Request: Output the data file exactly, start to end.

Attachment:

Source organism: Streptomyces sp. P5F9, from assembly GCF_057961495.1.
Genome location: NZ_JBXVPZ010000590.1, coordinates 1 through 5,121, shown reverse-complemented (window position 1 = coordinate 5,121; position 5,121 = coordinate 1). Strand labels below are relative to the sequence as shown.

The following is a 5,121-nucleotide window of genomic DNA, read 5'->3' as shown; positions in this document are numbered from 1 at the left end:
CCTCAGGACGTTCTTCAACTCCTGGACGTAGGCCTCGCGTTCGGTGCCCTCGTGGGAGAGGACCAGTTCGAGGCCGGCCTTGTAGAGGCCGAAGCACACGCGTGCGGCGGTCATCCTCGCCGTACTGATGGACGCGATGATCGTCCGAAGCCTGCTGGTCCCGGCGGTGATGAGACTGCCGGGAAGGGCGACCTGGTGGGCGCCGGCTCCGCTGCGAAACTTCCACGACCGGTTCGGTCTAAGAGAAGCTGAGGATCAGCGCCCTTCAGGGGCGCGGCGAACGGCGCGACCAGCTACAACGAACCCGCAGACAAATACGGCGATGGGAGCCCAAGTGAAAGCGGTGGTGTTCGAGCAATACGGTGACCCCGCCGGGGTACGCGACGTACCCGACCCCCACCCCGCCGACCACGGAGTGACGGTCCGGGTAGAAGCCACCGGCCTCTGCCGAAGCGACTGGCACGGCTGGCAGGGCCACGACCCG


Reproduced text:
Source organism: Streptomyces sp. P5F9, from assembly GCF_057961495.1.
Genome location: NZ_JBXVPZ010000590.1, coordinates 1 through 5,121, shown reverse-complemented (window position 1 = coordinate 5,121; position 5,121 = coordinate 1). Strand labels below are relative to the sequence as shown.

The following is a 5,121-nucleotide window of genomic DNA, read 5'->3' as shown; positions in this document are numbered from 1 at the left end:
CCTCAGGACGTTCTTCAACTCCTGGACGTAGGCCTCGCGTTCGGTGCCCTCGTGGGAGAGGACCAGTTCGAGGCCGGCCTTGTAGAGGCCGAAGCACACGCGTGCGGCGGTCATCCTCGCCGTACTGATGGACGCGATGATCGTCCGAAGCCTGCTGGTCCCGGCGGTGATGAGACTGCCGGGAAGGGCGACCTGGTGGGCGCCGGCTCCGCTGCGAAACTTCCACGACCGGTTCGGTCTAAGAGAAGCTGAGGATCAGCGCCCTTCAGGGGCGCGGCGAACGGCGCGACCAGCTACAACGAACCCGCAGACAAATACGGCGATGGGAGCCCAAGTGAAAGCGGTGGTGTTCGAGCAATACGGTGACCCCGCCGGGGTACGCGACGTACCCGACCCCCACCCCGCCGACCACGGAGTGACGGTCCGGGTAGAAGCCACCGGCCTCTGCCGAAGCGACTGGCACGGCTGGCAGGGCCACGACCCG